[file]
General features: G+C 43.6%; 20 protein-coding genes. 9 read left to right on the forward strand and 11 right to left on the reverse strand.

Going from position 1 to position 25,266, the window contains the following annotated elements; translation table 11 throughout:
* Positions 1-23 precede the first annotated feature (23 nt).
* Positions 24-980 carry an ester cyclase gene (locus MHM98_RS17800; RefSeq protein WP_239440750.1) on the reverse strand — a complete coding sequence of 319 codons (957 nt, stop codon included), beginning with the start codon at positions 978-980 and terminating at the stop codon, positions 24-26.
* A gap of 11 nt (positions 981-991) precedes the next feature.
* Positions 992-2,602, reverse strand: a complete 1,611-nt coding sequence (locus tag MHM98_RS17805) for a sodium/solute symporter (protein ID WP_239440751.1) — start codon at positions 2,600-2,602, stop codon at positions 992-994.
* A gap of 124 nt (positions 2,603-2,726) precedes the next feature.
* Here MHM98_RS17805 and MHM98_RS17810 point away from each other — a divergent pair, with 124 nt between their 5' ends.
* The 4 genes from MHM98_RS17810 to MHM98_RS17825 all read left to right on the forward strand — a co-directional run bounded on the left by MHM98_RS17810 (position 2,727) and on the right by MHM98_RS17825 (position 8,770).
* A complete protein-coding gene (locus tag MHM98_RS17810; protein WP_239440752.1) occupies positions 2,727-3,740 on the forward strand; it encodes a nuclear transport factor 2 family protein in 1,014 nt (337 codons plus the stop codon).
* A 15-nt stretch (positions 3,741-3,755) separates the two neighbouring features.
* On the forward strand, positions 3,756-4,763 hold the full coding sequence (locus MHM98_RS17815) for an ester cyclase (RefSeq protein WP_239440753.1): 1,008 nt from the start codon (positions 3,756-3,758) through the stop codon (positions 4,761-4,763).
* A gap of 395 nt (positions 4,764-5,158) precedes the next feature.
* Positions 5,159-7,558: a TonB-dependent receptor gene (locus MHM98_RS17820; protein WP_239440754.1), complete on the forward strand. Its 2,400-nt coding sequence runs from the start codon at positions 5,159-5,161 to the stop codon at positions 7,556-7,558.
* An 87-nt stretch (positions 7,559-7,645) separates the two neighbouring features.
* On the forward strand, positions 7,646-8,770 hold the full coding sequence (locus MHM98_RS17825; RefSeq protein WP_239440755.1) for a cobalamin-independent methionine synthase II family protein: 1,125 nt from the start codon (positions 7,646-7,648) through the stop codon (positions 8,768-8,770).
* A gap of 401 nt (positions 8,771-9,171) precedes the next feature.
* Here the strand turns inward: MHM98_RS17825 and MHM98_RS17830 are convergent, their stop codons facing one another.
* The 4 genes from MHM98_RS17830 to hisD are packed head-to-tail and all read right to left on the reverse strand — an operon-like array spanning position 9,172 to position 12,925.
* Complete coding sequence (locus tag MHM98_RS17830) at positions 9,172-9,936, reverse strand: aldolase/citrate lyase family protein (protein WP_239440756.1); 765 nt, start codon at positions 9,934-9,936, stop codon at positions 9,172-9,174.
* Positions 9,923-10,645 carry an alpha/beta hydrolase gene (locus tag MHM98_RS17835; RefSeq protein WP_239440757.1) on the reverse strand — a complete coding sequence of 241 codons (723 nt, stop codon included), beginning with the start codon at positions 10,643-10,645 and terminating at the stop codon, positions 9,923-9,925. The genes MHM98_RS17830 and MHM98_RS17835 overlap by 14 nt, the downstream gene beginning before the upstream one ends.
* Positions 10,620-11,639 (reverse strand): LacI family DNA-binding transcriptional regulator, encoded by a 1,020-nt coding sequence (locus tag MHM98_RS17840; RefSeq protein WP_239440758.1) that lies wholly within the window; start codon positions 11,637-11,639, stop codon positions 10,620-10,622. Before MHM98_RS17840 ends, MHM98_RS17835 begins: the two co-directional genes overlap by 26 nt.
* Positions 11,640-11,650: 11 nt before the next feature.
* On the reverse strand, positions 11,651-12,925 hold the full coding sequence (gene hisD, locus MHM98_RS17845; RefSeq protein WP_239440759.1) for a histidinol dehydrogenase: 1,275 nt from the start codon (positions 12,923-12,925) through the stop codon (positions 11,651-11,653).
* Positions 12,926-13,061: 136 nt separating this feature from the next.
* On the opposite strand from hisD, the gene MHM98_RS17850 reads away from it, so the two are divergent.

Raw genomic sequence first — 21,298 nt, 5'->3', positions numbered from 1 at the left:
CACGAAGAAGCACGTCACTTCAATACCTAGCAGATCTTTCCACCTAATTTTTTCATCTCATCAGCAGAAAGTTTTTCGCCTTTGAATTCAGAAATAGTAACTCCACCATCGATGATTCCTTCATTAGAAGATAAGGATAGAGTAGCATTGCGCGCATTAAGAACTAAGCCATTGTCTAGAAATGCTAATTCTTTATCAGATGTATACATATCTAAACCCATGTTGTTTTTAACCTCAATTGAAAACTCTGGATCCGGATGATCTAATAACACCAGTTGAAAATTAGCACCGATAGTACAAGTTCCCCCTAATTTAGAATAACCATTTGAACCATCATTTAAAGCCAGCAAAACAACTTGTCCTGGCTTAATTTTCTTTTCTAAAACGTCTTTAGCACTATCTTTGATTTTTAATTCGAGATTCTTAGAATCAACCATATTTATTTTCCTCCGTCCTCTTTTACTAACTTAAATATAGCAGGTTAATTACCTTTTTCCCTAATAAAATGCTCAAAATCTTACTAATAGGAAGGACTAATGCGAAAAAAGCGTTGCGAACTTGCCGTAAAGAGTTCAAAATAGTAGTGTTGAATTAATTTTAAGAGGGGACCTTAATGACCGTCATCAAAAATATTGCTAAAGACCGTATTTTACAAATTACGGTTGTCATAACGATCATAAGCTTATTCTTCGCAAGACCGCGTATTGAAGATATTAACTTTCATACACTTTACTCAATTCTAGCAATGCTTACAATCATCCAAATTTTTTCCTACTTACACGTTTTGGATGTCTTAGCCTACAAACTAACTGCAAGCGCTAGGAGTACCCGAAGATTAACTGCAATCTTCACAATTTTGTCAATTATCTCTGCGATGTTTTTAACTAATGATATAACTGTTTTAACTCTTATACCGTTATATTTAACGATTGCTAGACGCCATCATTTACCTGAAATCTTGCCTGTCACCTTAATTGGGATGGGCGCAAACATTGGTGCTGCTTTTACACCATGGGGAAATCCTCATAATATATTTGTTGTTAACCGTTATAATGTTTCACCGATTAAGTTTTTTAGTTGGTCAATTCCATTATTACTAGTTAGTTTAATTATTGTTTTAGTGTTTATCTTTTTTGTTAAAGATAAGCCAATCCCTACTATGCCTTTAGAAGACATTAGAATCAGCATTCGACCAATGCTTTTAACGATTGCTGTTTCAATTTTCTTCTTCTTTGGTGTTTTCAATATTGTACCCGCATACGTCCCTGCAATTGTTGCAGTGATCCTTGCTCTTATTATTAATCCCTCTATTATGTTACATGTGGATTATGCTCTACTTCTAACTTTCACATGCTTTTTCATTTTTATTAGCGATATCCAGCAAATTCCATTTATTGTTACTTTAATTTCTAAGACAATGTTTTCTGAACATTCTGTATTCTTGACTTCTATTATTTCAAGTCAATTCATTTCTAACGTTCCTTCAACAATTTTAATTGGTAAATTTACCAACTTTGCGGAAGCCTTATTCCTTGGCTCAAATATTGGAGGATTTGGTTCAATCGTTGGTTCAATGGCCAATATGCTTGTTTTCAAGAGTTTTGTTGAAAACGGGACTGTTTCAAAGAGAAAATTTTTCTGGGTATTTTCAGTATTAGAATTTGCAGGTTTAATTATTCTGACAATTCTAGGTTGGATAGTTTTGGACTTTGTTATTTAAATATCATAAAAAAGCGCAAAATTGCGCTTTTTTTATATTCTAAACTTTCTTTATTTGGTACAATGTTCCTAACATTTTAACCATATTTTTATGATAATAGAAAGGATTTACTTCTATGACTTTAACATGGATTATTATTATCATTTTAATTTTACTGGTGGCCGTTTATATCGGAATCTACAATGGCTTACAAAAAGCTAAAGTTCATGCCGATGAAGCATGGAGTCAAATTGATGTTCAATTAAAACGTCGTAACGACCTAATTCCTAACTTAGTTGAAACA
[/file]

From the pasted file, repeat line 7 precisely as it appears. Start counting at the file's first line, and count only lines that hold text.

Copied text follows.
* A gap of 124 nt (positions 2,603-2,726) precedes the next feature.